Mediation: A collaborative divorce did not work out -- what are my options now?
Mediation is assisted settlement negotiation in which an independent, third-party neutral provides the parties with legal information (but not legal advice) to help them reach and memorialize a written settlement agreement. Sara generally likes to meet with parties in a series of sessions (which typically last about two hours) and work through the issues in their case according to agreed-upon agendas which Sara creates with their input. She can draft all of the documents that the Court will require, and can help you figure out which documents you’re comfortable drafting yourself.
Sometimes, emotions can runs so high during a divorce, that attempting collaborative law does not work out as expected. If you and your spouse cannot reach a friendly agreement, the case might have to be taken to court. An experienced Boulder divorce attorney like Sara Ross can help you figure out whether litigation should be your next course of action -- call for a consultation.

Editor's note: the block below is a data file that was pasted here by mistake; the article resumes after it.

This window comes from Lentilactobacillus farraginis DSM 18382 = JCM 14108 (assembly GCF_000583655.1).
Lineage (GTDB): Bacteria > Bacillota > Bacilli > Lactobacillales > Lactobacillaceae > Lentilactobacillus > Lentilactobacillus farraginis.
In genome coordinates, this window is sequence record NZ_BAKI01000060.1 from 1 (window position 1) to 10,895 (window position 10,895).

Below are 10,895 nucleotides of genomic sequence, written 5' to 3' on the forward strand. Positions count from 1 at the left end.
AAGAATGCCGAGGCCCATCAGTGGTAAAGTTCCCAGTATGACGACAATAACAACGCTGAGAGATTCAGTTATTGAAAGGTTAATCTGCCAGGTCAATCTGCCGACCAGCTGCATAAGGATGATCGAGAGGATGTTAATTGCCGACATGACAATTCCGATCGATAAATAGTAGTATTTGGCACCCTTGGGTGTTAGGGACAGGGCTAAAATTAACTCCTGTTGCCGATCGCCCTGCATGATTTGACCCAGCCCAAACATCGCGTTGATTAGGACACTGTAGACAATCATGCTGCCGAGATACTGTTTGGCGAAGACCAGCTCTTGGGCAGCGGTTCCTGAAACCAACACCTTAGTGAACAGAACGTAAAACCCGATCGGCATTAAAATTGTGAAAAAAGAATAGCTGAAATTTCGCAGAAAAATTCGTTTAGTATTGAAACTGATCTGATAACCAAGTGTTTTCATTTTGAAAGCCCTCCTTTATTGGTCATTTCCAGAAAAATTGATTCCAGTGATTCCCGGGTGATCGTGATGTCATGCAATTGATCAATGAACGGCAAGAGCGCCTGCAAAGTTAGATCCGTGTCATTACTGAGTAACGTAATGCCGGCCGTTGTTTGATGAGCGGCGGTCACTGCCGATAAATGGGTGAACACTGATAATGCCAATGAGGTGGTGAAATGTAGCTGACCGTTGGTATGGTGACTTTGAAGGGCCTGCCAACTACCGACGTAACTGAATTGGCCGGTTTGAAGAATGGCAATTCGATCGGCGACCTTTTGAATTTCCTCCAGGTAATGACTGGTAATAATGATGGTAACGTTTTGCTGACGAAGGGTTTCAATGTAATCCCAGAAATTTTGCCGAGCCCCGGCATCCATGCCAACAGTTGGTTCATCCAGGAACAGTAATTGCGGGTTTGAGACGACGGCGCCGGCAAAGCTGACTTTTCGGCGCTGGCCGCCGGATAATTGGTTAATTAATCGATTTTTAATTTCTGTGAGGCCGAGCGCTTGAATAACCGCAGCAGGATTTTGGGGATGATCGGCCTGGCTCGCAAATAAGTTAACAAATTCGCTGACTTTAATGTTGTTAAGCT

Sara Ross: "In the event the collaborative process fails—that is, they cannot come to an agreement on all or part of the issues—the lawyers will withdraw and they have to hire new counsel who will then litigate the case with them. People have a reasonable concern that that may cost a lot of money to have to hire new lawyers, but the amount of work that gets done in the collaborative process and how quickly it gets done is awe-inspiring.
If the collaborative process fails and you end up litigating, you've come a really long way. You understand all the issues. Hopefully you understand a lot of the issues. You probably have a lot of information from the other side, and they understand a lot about where you're coming from. It's also possible to settle some of the issues collaboratively and then litigate some."